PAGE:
Good points.....production builders seek consistency in the application of regulations, in order to better predict costs associated with building and to schedule financing.
    Mom and pops need to seek any advantage they can by cutting corners to save TIME in relationship to lending costs. Mom and Pop have more flexibility to create a better finish. Like allowing the customer to pick out fixtures based on a budget and not forcing stock finishes on the customer simply because the production builder got a sweet deal from Vinnie on crappy light fixtures and third rate carpet.
    “The way of acquiescence leads to moral and spiritual suicide. The way of violence leads to bitterness in the survivors and brutality in the destroyers. But, the way of non-violence leads to redemption and the creation of the beloved community.”
    Dr. Martin Luther King, Jr.
    - See more at: http://www.thekingcenter.org/king-ph....r7W02j3S.dpuf

  4. #29
    Cyburbian hilldweller's avatar
    Registered
    Jan 2005
    Location
    Land of Confusion
    Posts
    3,872
    According to builders a serious lack of skilled labor is holding back housing deliveries across the country:

    http://www.cnbc.com/2015/07/17/homeb...-of-labor.html

    I find it surprising that labor shortages are a problem now, considering how slow things have been in construction since the mid-2000s. Then again, skilled workers are retiring and the younger generations probably aren't going into construction like they once were. Our society has convinced all these kids they need to go to college when in reality a good number of them would be far better off learning a trade. In any event, the labor issue is huge when it comes to issues of housing production and quality.

  5. #30
    moderator in moderation Suburb Repairman's avatar
    Registered
    Jun 2003
    Location
    at the neighboring pub
    Posts
    6,461
    Quote Originally posted by hilldweller View post
    According to builders a serious lack of skilled labor is holding back housing deliveries across the country:

    http://www.cnbc.com/2015/07/17/homeb...-of-labor.html

    I find it surprising that labor shortages are a problem now, considering how slow things have been in construction since the mid-2000s. Then again, skilled workers are retiring and the younger generations probably aren't going into construction like they once were. Our society has convinced all these kids they need to go to college when in reality a good number of them would be far better off learning a trade. In any event, the labor issue is huge when it comes to issues of housing production and quality.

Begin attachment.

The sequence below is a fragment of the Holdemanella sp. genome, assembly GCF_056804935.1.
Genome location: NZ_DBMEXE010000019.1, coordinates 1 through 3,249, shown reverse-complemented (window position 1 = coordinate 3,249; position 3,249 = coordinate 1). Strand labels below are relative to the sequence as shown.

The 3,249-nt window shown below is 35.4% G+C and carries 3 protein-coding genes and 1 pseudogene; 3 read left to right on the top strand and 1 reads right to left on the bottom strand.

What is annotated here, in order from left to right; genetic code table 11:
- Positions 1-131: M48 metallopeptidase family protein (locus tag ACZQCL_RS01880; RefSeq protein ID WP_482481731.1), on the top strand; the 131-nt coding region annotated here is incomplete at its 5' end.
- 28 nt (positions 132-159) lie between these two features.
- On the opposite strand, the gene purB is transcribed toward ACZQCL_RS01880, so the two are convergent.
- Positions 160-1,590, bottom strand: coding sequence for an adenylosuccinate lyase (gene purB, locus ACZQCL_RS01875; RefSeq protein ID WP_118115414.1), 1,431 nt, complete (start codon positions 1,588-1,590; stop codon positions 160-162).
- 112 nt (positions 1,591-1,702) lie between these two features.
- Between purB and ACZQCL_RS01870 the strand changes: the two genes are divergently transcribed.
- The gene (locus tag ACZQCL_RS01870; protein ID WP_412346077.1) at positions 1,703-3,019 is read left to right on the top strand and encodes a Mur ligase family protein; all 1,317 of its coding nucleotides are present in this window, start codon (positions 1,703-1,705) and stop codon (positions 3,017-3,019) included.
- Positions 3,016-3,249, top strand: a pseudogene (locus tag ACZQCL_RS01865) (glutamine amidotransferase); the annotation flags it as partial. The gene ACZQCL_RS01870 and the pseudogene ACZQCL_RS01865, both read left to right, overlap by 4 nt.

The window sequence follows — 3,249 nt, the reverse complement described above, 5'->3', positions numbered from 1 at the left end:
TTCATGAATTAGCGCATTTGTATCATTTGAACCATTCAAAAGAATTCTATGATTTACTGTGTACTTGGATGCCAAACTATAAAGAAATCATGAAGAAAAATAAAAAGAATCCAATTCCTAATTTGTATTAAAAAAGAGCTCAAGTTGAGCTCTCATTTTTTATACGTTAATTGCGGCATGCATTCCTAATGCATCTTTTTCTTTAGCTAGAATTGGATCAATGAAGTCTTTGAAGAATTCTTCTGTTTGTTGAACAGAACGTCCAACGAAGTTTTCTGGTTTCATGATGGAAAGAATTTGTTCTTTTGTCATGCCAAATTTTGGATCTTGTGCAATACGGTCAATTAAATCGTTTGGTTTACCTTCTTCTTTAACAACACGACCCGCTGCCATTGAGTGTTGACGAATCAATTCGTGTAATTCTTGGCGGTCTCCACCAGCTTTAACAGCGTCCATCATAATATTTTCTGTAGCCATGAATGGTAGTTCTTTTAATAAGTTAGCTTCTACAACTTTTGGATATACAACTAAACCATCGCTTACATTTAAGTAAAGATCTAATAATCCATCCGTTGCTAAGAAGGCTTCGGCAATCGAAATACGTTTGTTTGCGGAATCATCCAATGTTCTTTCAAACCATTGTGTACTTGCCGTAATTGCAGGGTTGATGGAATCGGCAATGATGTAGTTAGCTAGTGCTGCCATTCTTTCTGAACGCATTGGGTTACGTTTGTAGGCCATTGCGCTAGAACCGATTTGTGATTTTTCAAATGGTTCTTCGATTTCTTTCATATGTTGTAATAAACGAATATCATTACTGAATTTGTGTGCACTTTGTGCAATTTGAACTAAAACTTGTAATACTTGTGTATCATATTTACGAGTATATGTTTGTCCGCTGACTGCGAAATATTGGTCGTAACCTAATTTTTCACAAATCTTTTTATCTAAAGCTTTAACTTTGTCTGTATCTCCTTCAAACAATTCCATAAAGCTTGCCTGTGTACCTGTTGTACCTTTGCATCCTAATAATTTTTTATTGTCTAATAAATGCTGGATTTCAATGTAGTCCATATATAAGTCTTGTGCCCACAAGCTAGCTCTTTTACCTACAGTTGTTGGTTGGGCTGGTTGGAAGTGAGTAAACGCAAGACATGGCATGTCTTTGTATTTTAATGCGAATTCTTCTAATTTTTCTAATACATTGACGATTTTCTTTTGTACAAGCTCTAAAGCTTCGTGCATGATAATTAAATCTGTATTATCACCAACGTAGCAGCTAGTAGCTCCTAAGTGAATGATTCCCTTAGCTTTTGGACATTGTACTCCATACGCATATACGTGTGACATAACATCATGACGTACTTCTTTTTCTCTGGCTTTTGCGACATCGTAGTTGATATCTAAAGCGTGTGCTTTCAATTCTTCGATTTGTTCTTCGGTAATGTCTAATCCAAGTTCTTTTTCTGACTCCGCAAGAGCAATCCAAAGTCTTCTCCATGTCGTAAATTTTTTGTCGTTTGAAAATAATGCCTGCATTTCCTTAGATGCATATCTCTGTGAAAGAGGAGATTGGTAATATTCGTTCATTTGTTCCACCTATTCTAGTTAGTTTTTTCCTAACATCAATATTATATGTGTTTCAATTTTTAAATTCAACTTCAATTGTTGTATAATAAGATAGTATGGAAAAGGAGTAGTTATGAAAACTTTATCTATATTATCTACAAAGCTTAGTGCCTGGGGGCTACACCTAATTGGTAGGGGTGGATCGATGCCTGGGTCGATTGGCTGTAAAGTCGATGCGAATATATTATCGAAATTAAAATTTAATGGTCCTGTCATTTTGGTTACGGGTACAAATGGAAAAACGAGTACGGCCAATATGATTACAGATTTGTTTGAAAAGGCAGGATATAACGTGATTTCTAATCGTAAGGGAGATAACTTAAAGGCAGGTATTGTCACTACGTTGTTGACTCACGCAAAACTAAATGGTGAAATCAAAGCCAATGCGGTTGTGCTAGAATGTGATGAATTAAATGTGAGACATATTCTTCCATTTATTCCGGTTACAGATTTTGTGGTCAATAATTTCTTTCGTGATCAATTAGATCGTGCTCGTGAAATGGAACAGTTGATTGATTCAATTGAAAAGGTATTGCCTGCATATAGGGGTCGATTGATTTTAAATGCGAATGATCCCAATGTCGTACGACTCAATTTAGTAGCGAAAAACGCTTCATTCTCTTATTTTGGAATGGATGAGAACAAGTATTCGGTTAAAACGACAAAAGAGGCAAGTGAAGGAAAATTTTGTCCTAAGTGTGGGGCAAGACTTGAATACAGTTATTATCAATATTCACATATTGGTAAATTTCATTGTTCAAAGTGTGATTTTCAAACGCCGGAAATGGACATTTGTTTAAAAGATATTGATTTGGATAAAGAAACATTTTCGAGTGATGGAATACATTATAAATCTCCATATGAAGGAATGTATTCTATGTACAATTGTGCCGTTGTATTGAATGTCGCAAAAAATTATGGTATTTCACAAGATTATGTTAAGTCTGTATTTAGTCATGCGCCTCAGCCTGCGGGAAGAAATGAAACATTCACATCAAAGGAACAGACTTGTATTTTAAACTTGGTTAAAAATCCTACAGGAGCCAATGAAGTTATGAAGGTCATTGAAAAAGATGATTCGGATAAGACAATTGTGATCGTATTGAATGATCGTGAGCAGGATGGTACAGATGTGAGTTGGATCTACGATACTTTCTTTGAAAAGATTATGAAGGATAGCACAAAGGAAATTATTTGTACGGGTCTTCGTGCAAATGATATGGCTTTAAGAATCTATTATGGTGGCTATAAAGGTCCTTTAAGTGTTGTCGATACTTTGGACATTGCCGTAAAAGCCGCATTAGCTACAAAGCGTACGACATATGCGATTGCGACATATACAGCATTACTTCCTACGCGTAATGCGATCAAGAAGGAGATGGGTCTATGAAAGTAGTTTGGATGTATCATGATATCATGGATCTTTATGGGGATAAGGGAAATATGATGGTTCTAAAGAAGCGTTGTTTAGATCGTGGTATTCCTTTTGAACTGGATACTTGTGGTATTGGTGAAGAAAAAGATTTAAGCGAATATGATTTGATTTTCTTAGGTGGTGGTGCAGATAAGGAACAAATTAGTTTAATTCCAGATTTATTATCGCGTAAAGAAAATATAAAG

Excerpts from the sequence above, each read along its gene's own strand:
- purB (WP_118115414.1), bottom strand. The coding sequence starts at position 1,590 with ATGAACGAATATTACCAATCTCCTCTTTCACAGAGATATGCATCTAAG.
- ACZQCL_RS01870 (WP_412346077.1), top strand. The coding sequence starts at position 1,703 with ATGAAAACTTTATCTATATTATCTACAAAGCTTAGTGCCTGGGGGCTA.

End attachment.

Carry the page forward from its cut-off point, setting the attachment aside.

The shortage isn't just retirements and fewer new folks entering trades... it is unexpected competition. A lot of the skilled labor from the homebuilding industry, at least in Texas, has shifted to oilfield work. An electrician can easily earn double with oil field clients. Plumbers especially have been hard hit on this due to fracking demand for plumbers. It is generally considered the number 1 problem for builders in Texas these days (usually "damn commie planners" is number 1).

    "Oh, that is all well and good, but, voice or no voice, the people can always be brought to the bidding of the leaders. That is easy. All you have to do is tell them they are being attacked and denounce the pacifists for lack of patriotism and exposing the country to danger. It works the same way in any country."

    - Herman Göring at the Nuremburg trials (thoughts on democracy)

+ Reply to thread
Page 2 of 2 FirstFirst 1 2

More at Cyburbia

  1. Whatever happened to...
    Friday Afternoon Club
    Replies: 93
    Last post: 24 May 2010, 4:52 PM
  2. Whatever Happened to......
    Friday Afternoon Club
    Replies: 15
    Last post: 08 Jun 2006, 9:26 PM
  3. Replies: 43
    Last post: 15 Aug 2005, 2:38 PM